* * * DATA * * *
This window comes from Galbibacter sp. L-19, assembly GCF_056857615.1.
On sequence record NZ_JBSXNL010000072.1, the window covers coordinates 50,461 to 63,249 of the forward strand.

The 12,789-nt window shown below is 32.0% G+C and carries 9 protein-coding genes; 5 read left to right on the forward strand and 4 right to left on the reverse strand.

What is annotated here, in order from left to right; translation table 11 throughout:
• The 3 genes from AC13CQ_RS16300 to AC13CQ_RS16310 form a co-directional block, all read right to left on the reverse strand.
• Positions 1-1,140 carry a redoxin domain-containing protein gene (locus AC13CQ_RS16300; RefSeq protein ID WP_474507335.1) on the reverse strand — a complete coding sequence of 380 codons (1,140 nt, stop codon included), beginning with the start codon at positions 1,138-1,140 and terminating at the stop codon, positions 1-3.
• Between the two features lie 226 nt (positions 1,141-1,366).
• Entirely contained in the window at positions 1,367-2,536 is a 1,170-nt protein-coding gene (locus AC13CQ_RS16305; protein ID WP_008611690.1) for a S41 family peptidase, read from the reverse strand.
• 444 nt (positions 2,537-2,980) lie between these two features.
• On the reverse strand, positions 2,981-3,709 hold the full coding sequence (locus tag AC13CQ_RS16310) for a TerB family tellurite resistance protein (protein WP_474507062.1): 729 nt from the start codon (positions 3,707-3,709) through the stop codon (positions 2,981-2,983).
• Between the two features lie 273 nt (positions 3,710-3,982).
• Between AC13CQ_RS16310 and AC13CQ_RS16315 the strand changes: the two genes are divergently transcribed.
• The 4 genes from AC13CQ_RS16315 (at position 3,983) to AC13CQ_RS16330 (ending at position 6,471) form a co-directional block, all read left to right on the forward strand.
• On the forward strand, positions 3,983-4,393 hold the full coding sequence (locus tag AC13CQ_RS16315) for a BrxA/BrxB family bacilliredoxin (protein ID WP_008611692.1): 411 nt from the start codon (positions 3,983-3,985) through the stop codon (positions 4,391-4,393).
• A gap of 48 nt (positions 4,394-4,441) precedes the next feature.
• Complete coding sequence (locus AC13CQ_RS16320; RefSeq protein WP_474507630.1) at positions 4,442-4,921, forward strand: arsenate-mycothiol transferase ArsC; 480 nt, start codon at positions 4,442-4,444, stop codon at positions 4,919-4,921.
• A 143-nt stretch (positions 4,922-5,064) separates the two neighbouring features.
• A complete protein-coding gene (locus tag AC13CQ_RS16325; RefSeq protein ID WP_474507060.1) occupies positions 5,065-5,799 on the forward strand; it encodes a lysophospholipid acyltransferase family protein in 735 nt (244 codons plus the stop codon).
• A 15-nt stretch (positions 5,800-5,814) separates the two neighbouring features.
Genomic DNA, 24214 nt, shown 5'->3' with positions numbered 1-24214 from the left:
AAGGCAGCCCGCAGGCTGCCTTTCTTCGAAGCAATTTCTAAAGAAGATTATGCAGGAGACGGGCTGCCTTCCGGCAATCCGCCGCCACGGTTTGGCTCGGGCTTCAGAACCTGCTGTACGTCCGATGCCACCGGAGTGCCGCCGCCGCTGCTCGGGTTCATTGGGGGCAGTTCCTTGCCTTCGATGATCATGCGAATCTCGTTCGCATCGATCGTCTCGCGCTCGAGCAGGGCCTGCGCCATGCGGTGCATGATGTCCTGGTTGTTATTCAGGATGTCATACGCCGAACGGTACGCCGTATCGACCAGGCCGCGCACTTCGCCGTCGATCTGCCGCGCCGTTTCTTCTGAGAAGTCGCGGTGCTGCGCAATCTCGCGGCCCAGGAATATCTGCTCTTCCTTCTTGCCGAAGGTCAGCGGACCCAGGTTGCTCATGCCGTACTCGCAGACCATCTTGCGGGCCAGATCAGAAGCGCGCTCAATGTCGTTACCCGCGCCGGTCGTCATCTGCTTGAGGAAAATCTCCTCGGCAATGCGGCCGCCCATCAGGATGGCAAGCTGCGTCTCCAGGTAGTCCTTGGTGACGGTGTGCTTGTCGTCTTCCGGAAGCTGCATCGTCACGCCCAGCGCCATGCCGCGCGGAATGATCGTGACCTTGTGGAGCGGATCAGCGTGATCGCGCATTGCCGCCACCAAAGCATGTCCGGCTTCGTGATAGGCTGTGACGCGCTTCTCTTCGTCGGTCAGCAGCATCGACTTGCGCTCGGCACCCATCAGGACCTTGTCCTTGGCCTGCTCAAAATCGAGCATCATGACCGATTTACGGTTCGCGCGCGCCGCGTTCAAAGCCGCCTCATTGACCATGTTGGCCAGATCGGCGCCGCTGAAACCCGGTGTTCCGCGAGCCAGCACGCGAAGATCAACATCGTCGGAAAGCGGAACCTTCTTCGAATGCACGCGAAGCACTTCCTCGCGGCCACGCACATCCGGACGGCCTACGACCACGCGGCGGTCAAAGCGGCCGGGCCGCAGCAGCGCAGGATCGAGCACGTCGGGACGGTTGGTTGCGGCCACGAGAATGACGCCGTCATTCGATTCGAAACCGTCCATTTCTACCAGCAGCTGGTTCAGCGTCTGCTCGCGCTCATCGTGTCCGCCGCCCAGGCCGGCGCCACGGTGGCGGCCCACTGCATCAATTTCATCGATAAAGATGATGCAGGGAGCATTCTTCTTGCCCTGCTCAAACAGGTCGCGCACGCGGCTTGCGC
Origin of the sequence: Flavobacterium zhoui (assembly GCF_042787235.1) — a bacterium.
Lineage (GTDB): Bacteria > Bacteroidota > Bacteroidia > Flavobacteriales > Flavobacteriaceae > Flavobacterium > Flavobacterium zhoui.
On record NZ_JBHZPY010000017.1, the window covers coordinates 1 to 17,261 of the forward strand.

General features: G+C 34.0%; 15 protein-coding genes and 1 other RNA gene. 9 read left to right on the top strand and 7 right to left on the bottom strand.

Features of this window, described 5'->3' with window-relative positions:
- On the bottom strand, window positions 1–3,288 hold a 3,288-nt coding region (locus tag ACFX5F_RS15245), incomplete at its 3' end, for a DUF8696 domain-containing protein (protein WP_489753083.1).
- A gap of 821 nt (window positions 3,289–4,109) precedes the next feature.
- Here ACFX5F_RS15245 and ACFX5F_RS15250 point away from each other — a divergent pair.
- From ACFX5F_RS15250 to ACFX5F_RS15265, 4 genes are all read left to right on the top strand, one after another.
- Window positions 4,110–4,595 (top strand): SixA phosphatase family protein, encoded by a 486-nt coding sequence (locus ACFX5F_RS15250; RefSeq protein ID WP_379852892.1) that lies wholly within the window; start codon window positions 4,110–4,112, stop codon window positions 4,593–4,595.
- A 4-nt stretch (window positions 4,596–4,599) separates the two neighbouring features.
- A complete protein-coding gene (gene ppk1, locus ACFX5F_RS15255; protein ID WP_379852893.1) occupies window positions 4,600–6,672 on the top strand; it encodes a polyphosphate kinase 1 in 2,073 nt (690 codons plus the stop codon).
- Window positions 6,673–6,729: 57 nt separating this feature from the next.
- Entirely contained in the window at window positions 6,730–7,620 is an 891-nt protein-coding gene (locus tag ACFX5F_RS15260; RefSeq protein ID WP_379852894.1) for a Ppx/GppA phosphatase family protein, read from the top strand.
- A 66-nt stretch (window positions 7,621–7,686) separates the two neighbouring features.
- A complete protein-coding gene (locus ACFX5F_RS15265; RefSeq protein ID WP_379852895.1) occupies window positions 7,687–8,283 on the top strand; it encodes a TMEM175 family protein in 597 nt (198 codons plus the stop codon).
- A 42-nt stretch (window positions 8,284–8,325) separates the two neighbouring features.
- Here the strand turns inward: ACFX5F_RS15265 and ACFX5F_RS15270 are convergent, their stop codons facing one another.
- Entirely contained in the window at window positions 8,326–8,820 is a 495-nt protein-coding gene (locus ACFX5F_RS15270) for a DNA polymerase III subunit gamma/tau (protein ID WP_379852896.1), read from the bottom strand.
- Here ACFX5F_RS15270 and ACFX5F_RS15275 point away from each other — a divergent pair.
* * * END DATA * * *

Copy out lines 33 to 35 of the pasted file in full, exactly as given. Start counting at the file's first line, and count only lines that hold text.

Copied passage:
- A complete protein-coding gene (gene ppk1, locus ACFX5F_RS15255; protein ID WP_379852893.1) occupies window positions 4,600–6,672 on the top strand; it encodes a polyphosphate kinase 1 in 2,073 nt (690 codons plus the stop codon).
- Window positions 6,673–6,729: 57 nt separating this feature from the next.
- Entirely contained in the window at window positions 6,730–7,620 is an 891-nt protein-coding gene (locus tag ACFX5F_RS15260; RefSeq protein ID WP_379852894.1) for a Ppx/GppA phosphatase family protein, read from the top strand.